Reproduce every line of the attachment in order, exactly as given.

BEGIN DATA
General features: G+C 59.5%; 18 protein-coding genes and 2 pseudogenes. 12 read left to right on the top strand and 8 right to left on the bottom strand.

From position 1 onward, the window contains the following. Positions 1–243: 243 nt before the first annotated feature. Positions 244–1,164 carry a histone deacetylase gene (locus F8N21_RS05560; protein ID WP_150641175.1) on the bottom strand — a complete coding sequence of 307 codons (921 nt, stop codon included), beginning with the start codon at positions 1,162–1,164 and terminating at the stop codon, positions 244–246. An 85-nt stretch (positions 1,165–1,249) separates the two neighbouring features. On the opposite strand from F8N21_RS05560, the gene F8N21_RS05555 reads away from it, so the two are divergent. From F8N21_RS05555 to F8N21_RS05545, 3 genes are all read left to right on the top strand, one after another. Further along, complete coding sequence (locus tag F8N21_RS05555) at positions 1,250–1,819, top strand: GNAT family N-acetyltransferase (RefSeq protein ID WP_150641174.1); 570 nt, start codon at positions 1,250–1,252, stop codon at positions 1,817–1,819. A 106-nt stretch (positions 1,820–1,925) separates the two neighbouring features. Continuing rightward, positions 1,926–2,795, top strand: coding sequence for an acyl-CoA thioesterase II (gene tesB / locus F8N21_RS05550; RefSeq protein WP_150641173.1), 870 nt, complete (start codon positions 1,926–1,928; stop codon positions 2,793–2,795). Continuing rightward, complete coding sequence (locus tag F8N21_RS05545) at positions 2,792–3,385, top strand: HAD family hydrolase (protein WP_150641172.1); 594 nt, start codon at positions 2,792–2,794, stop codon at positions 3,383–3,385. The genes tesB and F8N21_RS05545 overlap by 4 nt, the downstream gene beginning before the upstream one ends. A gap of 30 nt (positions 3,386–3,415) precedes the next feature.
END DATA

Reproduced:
General features: G+C 59.5%; 18 protein-coding genes and 2 pseudogenes. 12 read left to right on the top strand and 8 right to left on the bottom strand.

From position 1 onward, the window contains the following. Positions 1–243: 243 nt before the first annotated feature. Positions 244–1,164 carry a histone deacetylase gene (locus F8N21_RS05560; protein ID WP_150641175.1) on the bottom strand — a complete coding sequence of 307 codons (921 nt, stop codon included), beginning with the start codon at positions 1,162–1,164 and terminating at the stop codon, positions 244–246. An 85-nt stretch (positions 1,165–1,249) separates the two neighbouring features. On the opposite strand from F8N21_RS05560, the gene F8N21_RS05555 reads away from it, so the two are divergent. From F8N21_RS05555 to F8N21_RS05545, 3 genes are all read left to right on the top strand, one after another. Further along, complete coding sequence (locus tag F8N21_RS05555) at positions 1,250–1,819, top strand: GNAT family N-acetyltransferase (RefSeq protein ID WP_150641174.1); 570 nt, start codon at positions 1,250–1,252, stop codon at positions 1,817–1,819. A 106-nt stretch (positions 1,820–1,925) separates the two neighbouring features. Continuing rightward, positions 1,926–2,795, top strand: coding sequence for an acyl-CoA thioesterase II (gene tesB / locus F8N21_RS05550; RefSeq protein WP_150641173.1), 870 nt, complete (start codon positions 1,926–1,928; stop codon positions 2,793–2,795). Continuing rightward, complete coding sequence (locus tag F8N21_RS05545) at positions 2,792–3,385, top strand: HAD family hydrolase (protein WP_150641172.1); 594 nt, start codon at positions 2,792–2,794, stop codon at positions 3,383–3,385. The genes tesB and F8N21_RS05545 overlap by 4 nt, the downstream gene beginning before the upstream one ends. A gap of 30 nt (positions 3,386–3,415) precedes the next feature.